Copper vs Aluminum Wiring: Which Is Best?

Copper and aluminum are two of the most common materials used in the construction of electrical wiring. Both metals are conductive, so electricity encounters little or no resistance when traveling through them. Aside form being conductive, though, copper and aluminum don’t share many other characteristics. As a result, each type of electrical wiring has its own strengths and weaknesses.

Copper Wiring

For over a half-century, copper wiring has been used in residential and commercial electrical systems. It’s often preferred, in fact, over aluminum wiring because of its high tensile strength. The tensile strength of copper is roughly 40% higher than that of aluminum. With a higher tensile strength, copper wiring is less likely to break than aluminum wiring. This is important considering that electrical wiring is often installing by pulling it through ports and feeders. If the wiring is weak or fragile, it may break during installation. Copper wiring has a high tensile strength to protect against breakage as well as other forms of physical damage.

Copper wiring also has a lower thermal expansion coefficient than its aluminum counterpart. In other words, it doesn’t expand as much as aluminum wiring when exposed to heat. The temperature of electrical wiring increases as electricity flows through it. Aluminum wiring has a higher thermal expansion than copper wiring, resulting in greater expansion. If the wiring expands too much, it may cause areas in which the wiring is spliced or joined to break.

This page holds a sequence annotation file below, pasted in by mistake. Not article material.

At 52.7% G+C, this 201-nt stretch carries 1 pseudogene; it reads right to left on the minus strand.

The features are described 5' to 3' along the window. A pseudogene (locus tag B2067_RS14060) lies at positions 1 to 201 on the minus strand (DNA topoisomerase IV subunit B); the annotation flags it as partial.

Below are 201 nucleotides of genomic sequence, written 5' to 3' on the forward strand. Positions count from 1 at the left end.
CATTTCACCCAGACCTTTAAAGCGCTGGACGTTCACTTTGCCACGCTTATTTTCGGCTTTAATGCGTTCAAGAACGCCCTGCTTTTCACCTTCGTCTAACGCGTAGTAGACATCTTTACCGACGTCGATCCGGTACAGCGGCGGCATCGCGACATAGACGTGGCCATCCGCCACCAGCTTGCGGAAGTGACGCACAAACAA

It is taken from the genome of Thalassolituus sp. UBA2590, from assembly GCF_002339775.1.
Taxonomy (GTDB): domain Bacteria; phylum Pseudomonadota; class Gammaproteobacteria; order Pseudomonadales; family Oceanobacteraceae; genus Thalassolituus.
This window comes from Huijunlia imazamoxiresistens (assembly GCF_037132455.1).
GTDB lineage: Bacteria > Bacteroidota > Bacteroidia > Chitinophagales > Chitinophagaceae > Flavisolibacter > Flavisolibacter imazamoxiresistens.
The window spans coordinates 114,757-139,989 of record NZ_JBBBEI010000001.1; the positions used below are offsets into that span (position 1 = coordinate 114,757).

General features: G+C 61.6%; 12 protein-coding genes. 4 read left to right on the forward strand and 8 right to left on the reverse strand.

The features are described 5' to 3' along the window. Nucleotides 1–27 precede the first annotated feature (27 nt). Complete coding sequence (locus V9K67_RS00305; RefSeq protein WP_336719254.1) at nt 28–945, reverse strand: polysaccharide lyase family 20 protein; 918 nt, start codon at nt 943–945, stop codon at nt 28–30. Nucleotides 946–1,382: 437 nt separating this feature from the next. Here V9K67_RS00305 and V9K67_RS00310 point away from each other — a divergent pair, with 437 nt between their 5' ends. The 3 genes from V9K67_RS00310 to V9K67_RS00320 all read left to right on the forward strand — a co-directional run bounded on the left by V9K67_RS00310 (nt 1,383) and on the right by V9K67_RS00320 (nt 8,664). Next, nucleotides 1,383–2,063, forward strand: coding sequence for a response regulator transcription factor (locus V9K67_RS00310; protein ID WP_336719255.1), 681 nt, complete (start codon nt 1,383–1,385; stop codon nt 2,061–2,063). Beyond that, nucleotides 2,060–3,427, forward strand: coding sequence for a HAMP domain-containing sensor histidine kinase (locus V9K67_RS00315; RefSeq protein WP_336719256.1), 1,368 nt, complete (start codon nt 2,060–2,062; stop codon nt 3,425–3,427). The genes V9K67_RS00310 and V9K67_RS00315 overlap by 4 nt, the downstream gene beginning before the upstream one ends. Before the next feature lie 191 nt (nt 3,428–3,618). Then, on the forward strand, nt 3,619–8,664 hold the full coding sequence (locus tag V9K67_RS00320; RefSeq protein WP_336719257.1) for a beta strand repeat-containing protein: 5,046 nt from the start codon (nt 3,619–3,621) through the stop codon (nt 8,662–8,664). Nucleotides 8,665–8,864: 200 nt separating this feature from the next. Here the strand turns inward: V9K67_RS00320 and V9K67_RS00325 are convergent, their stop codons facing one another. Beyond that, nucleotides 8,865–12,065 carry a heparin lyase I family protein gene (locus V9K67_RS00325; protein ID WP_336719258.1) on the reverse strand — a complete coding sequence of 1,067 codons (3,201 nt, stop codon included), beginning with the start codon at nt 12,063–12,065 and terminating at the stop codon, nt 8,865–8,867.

Aluminum Wiring

Like copper, aluminum is conductive, so it’s become a common material used in the construction of electrical wiring. Unfortunately, aluminum wiring isn’t as strong as copper wiring, and it also has a higher thermal expansion coefficient. With that said, there are still advantages to using aluminum wiring.

Aluminum wiring almost always costs less than copper wiring. It’s not uncommon for aluminum wiring to cost just half the price of copper wiring. For a residential home, using aluminum wiring instead of copper wiring can save builders several hundred dollars. For a commercial building, the cost-savings benefits of aluminum wiring can be thousands of dollars.
In Conclusion

In addition to a lower price tag, aluminum wiring is somewhat easier to work with an copper wiring. Copper wiring is stronger, so it’s less likely to break. Aluminum wiring, however, is more flexible, making it easy to work with in small spaces. Hopefully, this gives you a better understanding of how copper wiring and aluminum wiring differs from each other.

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